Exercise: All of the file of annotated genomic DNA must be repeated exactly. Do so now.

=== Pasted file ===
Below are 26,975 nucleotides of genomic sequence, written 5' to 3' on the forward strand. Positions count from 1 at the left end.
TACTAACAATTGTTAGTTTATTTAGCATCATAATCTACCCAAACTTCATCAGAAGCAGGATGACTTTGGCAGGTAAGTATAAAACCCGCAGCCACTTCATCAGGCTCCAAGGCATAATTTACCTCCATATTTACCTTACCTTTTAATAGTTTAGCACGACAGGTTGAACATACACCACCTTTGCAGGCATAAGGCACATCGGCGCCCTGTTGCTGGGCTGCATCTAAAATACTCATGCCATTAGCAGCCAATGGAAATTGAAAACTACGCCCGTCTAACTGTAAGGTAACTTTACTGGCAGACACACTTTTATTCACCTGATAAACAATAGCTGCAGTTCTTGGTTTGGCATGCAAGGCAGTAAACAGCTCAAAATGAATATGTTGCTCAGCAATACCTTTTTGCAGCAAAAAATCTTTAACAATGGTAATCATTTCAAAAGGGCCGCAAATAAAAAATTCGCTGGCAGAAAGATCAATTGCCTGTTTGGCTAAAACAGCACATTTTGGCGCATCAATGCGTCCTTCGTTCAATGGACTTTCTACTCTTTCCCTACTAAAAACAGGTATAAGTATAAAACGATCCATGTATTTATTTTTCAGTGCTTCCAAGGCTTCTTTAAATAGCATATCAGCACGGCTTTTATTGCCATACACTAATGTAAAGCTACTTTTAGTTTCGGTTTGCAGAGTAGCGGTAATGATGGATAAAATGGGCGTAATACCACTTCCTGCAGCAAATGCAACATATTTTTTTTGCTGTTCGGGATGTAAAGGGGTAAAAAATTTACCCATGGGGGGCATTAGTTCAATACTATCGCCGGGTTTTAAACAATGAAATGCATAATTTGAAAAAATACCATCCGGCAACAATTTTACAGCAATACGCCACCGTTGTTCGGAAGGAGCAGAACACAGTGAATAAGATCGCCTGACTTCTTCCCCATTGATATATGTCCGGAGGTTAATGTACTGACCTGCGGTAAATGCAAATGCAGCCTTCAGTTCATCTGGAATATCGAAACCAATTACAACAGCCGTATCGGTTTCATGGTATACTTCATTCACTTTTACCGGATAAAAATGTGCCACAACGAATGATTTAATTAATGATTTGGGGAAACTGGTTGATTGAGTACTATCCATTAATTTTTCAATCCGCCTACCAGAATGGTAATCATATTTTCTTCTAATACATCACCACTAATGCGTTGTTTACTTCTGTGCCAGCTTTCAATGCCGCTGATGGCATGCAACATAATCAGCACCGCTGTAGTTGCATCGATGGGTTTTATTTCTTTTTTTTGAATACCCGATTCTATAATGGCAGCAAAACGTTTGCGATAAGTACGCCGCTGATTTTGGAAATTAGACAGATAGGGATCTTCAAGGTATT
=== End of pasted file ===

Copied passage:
Below are 26,975 nucleotides of genomic sequence, written 5' to 3' on the forward strand. Positions count from 1 at the left end.
TACTAACAATTGTTAGTTTATTTAGCATCATAATCTACCCAAACTTCATCAGAAGCAGGATGACTTTGGCAGGTAAGTATAAAACCCGCAGCCACTTCATCAGGCTCCAAGGCATAATTTACCTCCATATTTACCTTACCTTTTAATAGTTTAGCACGACAGGTTGAACATACACCACCTTTGCAGGCATAAGGCACATCGGCGCCCTGTTGCTGGGCTGCATCTAAAATACTCATGCCATTAGCAGCCAATGGAAATTGAAAACTACGCCCGTCTAACTGTAAGGTAACTTTACTGGCAGACACACTTTTATTCACCTGATAAACAATAGCTGCAGTTCTTGGTTTGGCATGCAAGGCAGTAAACAGCTCAAAATGAATATGTTGCTCAGCAATACCTTTTTGCAGCAAAAAATCTTTAACAATGGTAATCATTTCAAAAGGGCCGCAAATAAAAAATTCGCTGGCAGAAAGATCAATTGCCTGTTTGGCTAAAACAGCACATTTTGGCGCATCAATGCGTCCTTCGTTCAATGGACTTTCTACTCTTTCCCTACTAAAAACAGGTATAAGTATAAAACGATCCATGTATTTATTTTTCAGTGCTTCCAAGGCTTCTTTAAATAGCATATCAGCACGGCTTTTATTGCCATACACTAATGTAAAGCTACTTTTAGTTTCGGTTTGCAGAGTAGCGGTAATGATGGATAAAATGGGCGTAATACCACTTCCTGCAGCAAATGCAACATATTTTTTTTGCTGTTCGGGATGTAAAGGGGTAAAAAATTTACCCATGGGGGGCATTAGTTCAATACTATCGCCGGGTTTTAAACAATGAAATGCATAATTTGAAAAAATACCATCCGGCAACAATTTTACAGCAATACGCCACCGTTGTTCGGAAGGAGCAGAACACAGTGAATAAGATCGCCTGACTTCTTCCCCATTGATATATGTCCGGAGGTTAATGTACTGACCTGCGGTAAATGCAAATGCAGCCTTCAGTTCATCTGGAATATCGAAACCAATTACAACAGCCGTATCGGTTTCATGGTATACTTCATTCACTTTTACCGGATAAAAATGTGCCACAACGAATGATTTAATTAATGATTTGGGGAAACTGGTTGATTGAGTACTATCCATTAATTTTTCAATCCGCCTACCAGAATGGTAATCATATTTTCTTCTAATACATCACCACTAATGCGTTGTTTACTTCTGTGCCAGCTTTCAATGCCGCTGATGGCATGCAACATAATCAGCACCGCTGTAGTTGCATCGATGGGTTTTATTTCTTTTTTTTGAATACCCGATTCTATAATGGCAGCAAAACGTTTGCGATAAGTACGCCGCTGATTTTGGAAATTAGACAGATAGGGATCTTCAAGGTATT